UN and Arab Coalition sign agreement to protect Yemeni children

Heavy clashes rock Hodeidah city as UN struggles to implement peace plan

A girl fills a jerry can with drinking water on Salam Street in north Hodeidah, Yemen March 25, 2019. REUTERS/Abduljabbar Zeyad
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The Houthi rebels have not taken any action to protect children in Yemen during the country's four-year war, a UN envoy said on Monday.

“They have continued to recruit children, along with shelling hospitals and schools,” said Virginia Gamba, the UN Secretary General's representative for children and armed conflict.

The Arab Coalition and UN signed a plan on Monday to reinforce the protection of children affected by the conflict in Yemen.

Children in Yemen are victims of what the UN calls the world’s worst humanitarian crisis as poverty and disease have brought the country to its knees.

Yemen has the highest level of child labour in the Arab world, the International Labour Organisation says.

Ms Gamba said she was certain Saudi Arabia would play a crucial role in the protection of children.

“After years of destructive conflict, the children of Yemen continue to suffer unimaginable violence," she said.

"Today’s signature is an important addition to the measures already in place to enhance the protection of boys and girls in Yemen."

Ms Gamba said the agreement presented a clear commitment by the Coalition that would result in action to improve the protection of children in Yemen.

The agreement, signed in Saudi Arabia, will focus on preventive action and provision of services for child survivors.

“I’m hoping that this will become a model to contain this issue in the world,” Ms Gamba said.

She reminded all parties of their obligation to protect civilians, of whom children are the most vulnerable, and called for a focus on ensuring peace in Yemen.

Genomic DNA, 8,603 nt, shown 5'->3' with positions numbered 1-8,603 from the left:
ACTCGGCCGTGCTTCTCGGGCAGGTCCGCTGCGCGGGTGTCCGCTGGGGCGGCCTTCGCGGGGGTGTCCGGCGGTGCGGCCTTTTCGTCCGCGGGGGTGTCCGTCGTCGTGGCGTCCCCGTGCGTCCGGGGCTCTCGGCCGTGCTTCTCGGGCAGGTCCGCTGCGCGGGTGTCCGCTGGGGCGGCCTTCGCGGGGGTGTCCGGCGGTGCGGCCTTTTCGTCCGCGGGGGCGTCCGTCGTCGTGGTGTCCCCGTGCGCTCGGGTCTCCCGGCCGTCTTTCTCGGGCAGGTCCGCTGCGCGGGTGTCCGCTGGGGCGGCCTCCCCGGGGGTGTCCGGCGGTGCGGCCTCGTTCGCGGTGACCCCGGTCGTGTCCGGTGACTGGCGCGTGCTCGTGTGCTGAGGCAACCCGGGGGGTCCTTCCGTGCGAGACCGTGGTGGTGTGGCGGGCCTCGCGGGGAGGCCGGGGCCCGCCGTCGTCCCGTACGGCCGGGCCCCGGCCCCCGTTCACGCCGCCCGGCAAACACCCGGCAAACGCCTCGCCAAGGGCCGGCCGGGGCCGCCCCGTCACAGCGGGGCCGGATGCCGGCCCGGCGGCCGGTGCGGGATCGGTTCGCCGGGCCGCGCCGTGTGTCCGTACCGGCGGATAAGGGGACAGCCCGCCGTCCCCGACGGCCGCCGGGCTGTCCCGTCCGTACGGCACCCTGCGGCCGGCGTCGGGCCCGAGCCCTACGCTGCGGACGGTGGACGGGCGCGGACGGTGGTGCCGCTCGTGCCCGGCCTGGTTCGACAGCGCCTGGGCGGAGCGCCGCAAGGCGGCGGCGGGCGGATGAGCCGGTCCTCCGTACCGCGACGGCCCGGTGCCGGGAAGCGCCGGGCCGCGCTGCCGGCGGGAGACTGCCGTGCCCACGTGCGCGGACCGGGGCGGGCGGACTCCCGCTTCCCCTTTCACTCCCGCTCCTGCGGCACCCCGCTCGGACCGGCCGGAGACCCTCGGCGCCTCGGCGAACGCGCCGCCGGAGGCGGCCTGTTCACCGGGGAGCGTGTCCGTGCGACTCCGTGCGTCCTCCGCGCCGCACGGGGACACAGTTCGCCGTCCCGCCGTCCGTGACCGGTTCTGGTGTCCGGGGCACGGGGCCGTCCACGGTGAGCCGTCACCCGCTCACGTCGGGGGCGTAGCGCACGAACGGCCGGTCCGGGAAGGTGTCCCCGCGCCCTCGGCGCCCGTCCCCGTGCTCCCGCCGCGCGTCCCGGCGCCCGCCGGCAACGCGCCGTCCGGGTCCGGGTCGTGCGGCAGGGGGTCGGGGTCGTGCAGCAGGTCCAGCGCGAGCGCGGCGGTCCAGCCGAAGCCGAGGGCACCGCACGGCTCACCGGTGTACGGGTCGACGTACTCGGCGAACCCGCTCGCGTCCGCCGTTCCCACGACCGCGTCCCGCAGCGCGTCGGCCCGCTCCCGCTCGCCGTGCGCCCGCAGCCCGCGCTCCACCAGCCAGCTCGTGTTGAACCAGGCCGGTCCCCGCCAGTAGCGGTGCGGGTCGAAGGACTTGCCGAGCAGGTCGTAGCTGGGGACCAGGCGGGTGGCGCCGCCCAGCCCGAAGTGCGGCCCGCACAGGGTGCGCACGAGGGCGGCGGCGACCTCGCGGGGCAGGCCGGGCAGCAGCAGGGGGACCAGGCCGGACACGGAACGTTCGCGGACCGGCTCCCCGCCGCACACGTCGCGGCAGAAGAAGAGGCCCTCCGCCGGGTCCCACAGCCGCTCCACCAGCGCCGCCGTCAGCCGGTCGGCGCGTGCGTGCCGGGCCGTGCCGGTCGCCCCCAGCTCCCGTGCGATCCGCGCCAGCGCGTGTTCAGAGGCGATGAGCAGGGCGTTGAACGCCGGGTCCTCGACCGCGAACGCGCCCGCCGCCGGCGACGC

Ms Gambo said her office submitted a report to UN Secretary General Antonio Guterres every three months.

“We are not silent about the tragedies that are happening to children in Yemen,” she said.

Three quarters of Yemen's population of 29 million are in need of humanitarian aid, with more than 10 million on the brink of starvation, the UN said.

The Houthis' refusal to implement the terms of a UN-brokered ceasefire in Hodeidah has dashed hopes of an early political settlement to Yemen's conflict, with rebel shelling reported in the city's east on Monday.

The clashes were the heaviest since the ceasefire went into effect on December 18 after UN-led peace talks in Sweden.

"The Houthis are escalating their military operations after targeting army positions in eastern Hodeidah," Fayad Nouman,  undersecretary of the Ministry of Information, told The National.

The rebel’s attacks are a clear breach of the Stockholm agreement, Mr Nouman said.

The Houthis are seeking to cut off the main route from the eastern part of Hodeidah to Khokha and Mokha further south on the Red Sea coast, Col Waddah Aldbish, spokesman for the Arab Coalition, told The National.

Rebel shelling on Sunday killed two men and a child, 8, at a gathering near a public market in the centre of Hays district in southern Hodeidah. Another person was severely injured.

The ceasefire has broadly held despite sporadic clashes but the UN is struggling to implement a troop withdrawal, a confidence-building measure meant to clear the way for a broader peace settlement.